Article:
The draft Bill says the Government
“must have regard to the welfare
needs of animals as sentient beings
in formulating and implementing
government policy”.
It also increases the maximum
prison sentence for animal cruelty
from six months to five years in
England and Wales. Claire Horton,
chief executive of Battersea Cats
and Dogs Home, said the rescue
centre was “delighted” by the
announcement. She said: “It will
make a massive difference and start
to act as a deterrent, and put England
back where it should be at the top of
the league tables for animal welfare.”
The Conservatives have launched a
drive to rebuild their green credentials with a series of animal welfare
and climate change policies.
Michael Gove, the Environment
Secretary, published a Bill yesterday increasing maximum sentences
for animal cruelty to five years. It
also committed ministers to paying
“regard to the welfare needs of animals as sentient beings”.
i has learnt that Tory MPs were
summoned to a recent briefing in
Downing Street where they were
told to highlight environmental issues to help broaden the party’s appeal. It followed a pledge by Mr Gove
to ban pesticides which harm bees
and force slaughterhouse owners to
install CCTV cameras.
His move came as Theresa May
travelled to a climate change summit in Paris where she announced a
£140m fund for developing countries
to help cope with the impact of global warming.
The Prime Minister has ordered
a renewed focus on animal welfare
and the environment four years
after her predecessor, David Cameron, told his ministers to ditch “the
green crap”.
During the general election campaign, the Tories faced a backlash
– particularly among young voters
– over its support for a vote on repealing the fox-hunting ban and for
backing off from a promise to ban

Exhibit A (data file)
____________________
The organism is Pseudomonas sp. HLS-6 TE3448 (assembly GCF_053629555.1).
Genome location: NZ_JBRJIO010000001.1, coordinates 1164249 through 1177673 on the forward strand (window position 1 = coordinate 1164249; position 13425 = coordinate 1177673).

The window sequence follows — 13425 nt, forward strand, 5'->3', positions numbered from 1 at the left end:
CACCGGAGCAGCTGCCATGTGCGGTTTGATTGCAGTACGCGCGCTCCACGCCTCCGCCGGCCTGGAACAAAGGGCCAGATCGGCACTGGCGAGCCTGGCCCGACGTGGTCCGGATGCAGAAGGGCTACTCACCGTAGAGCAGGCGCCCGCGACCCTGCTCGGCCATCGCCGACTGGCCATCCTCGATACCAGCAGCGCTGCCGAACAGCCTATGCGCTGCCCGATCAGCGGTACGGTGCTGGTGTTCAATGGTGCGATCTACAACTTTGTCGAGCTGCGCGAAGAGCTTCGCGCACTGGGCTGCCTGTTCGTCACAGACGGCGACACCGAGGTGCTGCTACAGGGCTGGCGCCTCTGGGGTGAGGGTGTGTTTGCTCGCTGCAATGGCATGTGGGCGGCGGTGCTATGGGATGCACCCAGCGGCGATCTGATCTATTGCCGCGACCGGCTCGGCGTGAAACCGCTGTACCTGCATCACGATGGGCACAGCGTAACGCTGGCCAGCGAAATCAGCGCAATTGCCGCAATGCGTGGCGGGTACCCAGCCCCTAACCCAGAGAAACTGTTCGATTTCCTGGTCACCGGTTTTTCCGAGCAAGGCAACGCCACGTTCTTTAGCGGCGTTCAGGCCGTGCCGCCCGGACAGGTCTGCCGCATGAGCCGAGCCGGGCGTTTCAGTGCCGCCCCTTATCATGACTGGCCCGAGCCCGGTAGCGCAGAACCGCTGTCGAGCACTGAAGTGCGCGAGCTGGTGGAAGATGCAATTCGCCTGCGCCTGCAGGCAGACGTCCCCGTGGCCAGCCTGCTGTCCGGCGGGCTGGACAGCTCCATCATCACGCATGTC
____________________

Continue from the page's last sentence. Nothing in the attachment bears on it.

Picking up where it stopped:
the ivory trade.
The change of direction on animal
welfare was welcomed by Sam Hall,
a senior research fellow at the liberal Conservative think-tank Bright
Blue. “Michael Gove has brought a
renewed energy and passion to this
area,” he told i.
“You have seen a string of positive
announcements which have helped
to improve animal welfare and im-
prove the environment. These are
big important policy issues.
“I do also think the politics of it
is very clever. It’s in line with traditional Conservative principles
around defending the natural inheritance for the next generation,
but also it very much appeals to
younger voters.”
Henry Smith MP, Conservative
chairman of the all-party animal
welfare parliamentary group, said
he had “my head in my hands” over
elements of this year’s Tory maniDan Lyons, of the Centre
for Animals and Social
Justice, said there had been “a
lot of rhetoric” on the issue, but
challenged the Government to
translate it into action such as
outlawing badger culling.
festo. “I have noticed certainly in
recent months a real and genuine
determination in the Conservative
Party to achieve better animal welfare outcomes. It was perhaps a bit
of a niche area historically for the
party,” he said. “These are really
non-controversial areas, these are
easy things to do, they are popular
things to do. Above all these are the